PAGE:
Ecuador's Tungurahua volcano (satellite map) puts on a spectacular show, as seen from the town of Juive Grande last Monday. The volcano has been erupting intermittently since 1999, but it only recently roared back into a very active phase.
Eruptions have been picking up steam since late November on the 16,479-foot-high (5,023-meter-high) volcano, which towers above the town of Baños—popular with tourists for its thermal baths and scenery. Some 25,000 residents live permanently in high-risk evacuation areas under the mountain's steep flanks.
During the past few days, Tungurahua has been unleashing booming explosions, hurling columns of ash some 9,800 to 16,000 feet (3 to 5 kilometers) above its peak, and issuing flows of lava. (Also see more pictures of seven other volcanoes erupting right now.)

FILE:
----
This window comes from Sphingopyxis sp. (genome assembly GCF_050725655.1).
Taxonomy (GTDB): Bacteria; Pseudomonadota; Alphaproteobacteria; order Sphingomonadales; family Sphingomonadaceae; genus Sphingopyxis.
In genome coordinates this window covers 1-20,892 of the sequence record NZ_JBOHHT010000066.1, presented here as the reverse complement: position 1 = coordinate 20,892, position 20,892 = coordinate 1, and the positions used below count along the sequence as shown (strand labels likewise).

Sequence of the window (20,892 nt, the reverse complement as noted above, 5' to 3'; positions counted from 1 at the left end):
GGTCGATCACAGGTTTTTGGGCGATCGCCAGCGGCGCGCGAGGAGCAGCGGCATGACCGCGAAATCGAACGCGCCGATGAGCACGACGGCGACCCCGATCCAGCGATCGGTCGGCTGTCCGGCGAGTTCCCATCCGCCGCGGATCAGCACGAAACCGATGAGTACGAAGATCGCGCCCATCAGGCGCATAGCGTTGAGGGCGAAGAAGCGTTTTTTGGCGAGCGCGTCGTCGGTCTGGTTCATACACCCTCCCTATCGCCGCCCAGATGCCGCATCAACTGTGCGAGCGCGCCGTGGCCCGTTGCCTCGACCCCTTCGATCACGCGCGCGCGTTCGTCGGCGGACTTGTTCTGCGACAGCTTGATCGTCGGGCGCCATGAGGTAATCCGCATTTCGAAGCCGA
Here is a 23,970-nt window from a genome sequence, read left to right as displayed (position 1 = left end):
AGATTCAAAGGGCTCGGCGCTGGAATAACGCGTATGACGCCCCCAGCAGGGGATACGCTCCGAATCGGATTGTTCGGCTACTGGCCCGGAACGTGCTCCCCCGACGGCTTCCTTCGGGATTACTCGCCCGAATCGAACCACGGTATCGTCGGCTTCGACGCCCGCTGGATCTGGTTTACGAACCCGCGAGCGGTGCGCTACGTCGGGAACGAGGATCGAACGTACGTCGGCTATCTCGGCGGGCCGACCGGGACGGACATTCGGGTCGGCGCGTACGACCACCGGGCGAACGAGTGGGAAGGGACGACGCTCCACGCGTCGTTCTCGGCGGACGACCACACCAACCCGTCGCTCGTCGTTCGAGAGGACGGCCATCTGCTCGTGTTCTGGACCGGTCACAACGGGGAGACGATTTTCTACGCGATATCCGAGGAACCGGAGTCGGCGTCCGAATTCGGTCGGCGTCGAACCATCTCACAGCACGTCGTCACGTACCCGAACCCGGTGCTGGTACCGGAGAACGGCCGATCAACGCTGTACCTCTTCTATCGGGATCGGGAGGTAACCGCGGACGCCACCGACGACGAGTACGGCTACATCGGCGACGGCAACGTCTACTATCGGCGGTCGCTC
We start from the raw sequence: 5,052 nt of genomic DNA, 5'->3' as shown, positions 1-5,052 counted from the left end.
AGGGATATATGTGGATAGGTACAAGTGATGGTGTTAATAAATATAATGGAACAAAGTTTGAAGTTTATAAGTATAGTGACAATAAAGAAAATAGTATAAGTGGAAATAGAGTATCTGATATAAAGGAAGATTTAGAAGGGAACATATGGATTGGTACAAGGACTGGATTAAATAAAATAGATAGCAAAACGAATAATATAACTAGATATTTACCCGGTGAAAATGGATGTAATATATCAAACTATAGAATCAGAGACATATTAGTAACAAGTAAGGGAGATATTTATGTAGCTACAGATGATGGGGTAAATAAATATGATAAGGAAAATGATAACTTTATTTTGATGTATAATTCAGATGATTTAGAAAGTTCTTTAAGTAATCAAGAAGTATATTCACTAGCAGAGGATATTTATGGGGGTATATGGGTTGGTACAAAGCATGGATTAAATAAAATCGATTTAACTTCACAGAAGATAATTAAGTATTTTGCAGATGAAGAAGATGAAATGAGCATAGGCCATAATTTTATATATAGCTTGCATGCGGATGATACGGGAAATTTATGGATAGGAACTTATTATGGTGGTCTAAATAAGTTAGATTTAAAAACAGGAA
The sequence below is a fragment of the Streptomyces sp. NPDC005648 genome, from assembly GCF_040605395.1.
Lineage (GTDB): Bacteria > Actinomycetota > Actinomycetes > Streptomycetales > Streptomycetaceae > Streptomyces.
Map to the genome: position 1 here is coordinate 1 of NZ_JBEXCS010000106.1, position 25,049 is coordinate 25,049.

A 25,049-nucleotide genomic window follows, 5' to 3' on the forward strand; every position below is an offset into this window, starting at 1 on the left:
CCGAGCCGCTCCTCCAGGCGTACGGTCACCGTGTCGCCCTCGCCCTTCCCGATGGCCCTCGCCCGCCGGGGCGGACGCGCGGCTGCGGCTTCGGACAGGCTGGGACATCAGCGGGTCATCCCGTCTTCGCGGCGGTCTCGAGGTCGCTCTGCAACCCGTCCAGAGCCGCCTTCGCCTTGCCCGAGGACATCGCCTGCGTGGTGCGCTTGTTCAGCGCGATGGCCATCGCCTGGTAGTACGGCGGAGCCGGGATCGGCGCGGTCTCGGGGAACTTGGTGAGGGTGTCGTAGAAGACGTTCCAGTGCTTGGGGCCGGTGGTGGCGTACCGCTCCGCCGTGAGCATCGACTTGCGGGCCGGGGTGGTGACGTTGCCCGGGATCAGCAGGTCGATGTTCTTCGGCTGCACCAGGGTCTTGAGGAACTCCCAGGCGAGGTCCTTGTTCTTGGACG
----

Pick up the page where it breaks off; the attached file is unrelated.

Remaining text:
Tungurahua "certainly ranks as one of the volcanoes that keeps people up at night," said Smithsonian Institution volcanologist Richard Wunderman, managing editor of the Bulletin of the Global Volcanism Network. "It's scary."
(Related: "'Sleeping' Volcanoes Can Wake Up Faster Than Thought.")